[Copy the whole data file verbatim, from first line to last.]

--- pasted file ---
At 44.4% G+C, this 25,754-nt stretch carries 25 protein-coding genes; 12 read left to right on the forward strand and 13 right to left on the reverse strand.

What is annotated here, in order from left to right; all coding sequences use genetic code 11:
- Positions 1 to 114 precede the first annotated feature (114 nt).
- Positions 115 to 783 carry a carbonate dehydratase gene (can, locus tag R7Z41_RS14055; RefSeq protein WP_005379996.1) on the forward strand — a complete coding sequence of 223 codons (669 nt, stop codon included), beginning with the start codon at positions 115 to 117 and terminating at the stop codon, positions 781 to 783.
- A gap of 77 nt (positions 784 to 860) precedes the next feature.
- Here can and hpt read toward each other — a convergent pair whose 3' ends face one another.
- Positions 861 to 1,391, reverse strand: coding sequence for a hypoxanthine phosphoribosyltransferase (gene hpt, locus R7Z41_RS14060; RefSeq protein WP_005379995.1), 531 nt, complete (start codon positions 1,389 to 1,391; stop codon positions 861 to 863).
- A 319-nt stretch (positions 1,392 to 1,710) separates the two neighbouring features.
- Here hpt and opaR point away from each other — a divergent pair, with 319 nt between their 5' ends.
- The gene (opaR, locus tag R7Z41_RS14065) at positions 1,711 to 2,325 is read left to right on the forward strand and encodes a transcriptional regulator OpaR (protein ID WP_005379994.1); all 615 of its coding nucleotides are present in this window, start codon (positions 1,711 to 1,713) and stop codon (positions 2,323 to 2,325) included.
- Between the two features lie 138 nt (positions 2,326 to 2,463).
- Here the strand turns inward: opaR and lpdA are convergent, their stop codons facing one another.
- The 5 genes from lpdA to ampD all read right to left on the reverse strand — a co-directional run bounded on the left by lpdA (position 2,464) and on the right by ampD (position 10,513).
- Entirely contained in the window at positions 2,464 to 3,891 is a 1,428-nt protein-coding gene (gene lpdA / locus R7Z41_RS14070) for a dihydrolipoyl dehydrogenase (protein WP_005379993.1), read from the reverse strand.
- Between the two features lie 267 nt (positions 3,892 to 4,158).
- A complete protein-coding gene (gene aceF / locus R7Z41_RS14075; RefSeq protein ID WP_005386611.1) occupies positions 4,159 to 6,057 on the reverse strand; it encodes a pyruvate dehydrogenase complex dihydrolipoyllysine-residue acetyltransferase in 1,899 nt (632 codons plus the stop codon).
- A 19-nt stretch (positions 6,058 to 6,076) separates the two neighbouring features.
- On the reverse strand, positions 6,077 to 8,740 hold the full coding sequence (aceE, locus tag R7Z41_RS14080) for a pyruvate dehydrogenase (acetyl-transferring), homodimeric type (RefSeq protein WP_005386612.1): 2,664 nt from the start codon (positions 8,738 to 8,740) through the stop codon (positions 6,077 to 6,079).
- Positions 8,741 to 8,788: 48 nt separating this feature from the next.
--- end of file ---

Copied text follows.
At 44.4% G+C, this 25,754-nt stretch carries 25 protein-coding genes; 12 read left to right on the forward strand and 13 right to left on the reverse strand.

What is annotated here, in order from left to right; all coding sequences use genetic code 11:
- Positions 1 to 114 precede the first annotated feature (114 nt).
- Positions 115 to 783 carry a carbonate dehydratase gene (can, locus tag R7Z41_RS14055; RefSeq protein WP_005379996.1) on the forward strand — a complete coding sequence of 223 codons (669 nt, stop codon included), beginning with the start codon at positions 115 to 117 and terminating at the stop codon, positions 781 to 783.
- A gap of 77 nt (positions 784 to 860) precedes the next feature.
- Here can and hpt read toward each other — a convergent pair whose 3' ends face one another.
- Positions 861 to 1,391, reverse strand: coding sequence for a hypoxanthine phosphoribosyltransferase (gene hpt, locus R7Z41_RS14060; RefSeq protein WP_005379995.1), 531 nt, complete (start codon positions 1,389 to 1,391; stop codon positions 861 to 863).
- A 319-nt stretch (positions 1,392 to 1,710) separates the two neighbouring features.
- Here hpt and opaR point away from each other — a divergent pair, with 319 nt between their 5' ends.
- The gene (opaR, locus tag R7Z41_RS14065) at positions 1,711 to 2,325 is read left to right on the forward strand and encodes a transcriptional regulator OpaR (protein ID WP_005379994.1); all 615 of its coding nucleotides are present in this window, start codon (positions 1,711 to 1,713) and stop codon (positions 2,323 to 2,325) included.
- Between the two features lie 138 nt (positions 2,326 to 2,463).
- Here the strand turns inward: opaR and lpdA are convergent, their stop codons facing one another.
- The 5 genes from lpdA to ampD all read right to left on the reverse strand — a co-directional run bounded on the left by lpdA (position 2,464) and on the right by ampD (position 10,513).
- Entirely contained in the window at positions 2,464 to 3,891 is a 1,428-nt protein-coding gene (gene lpdA / locus R7Z41_RS14070) for a dihydrolipoyl dehydrogenase (protein WP_005379993.1), read from the reverse strand.
- Between the two features lie 267 nt (positions 3,892 to 4,158).
- A complete protein-coding gene (gene aceF / locus R7Z41_RS14075; RefSeq protein ID WP_005386611.1) occupies positions 4,159 to 6,057 on the reverse strand; it encodes a pyruvate dehydrogenase complex dihydrolipoyllysine-residue acetyltransferase in 1,899 nt (632 codons plus the stop codon).
- A 19-nt stretch (positions 6,058 to 6,076) separates the two neighbouring features.
- On the reverse strand, positions 6,077 to 8,740 hold the full coding sequence (aceE, locus tag R7Z41_RS14080) for a pyruvate dehydrogenase (acetyl-transferring), homodimeric type (RefSeq protein WP_005386612.1): 2,664 nt from the start codon (positions 8,738 to 8,740) through the stop codon (positions 6,077 to 6,079).
- Positions 8,741 to 8,788: 48 nt separating this feature from the next.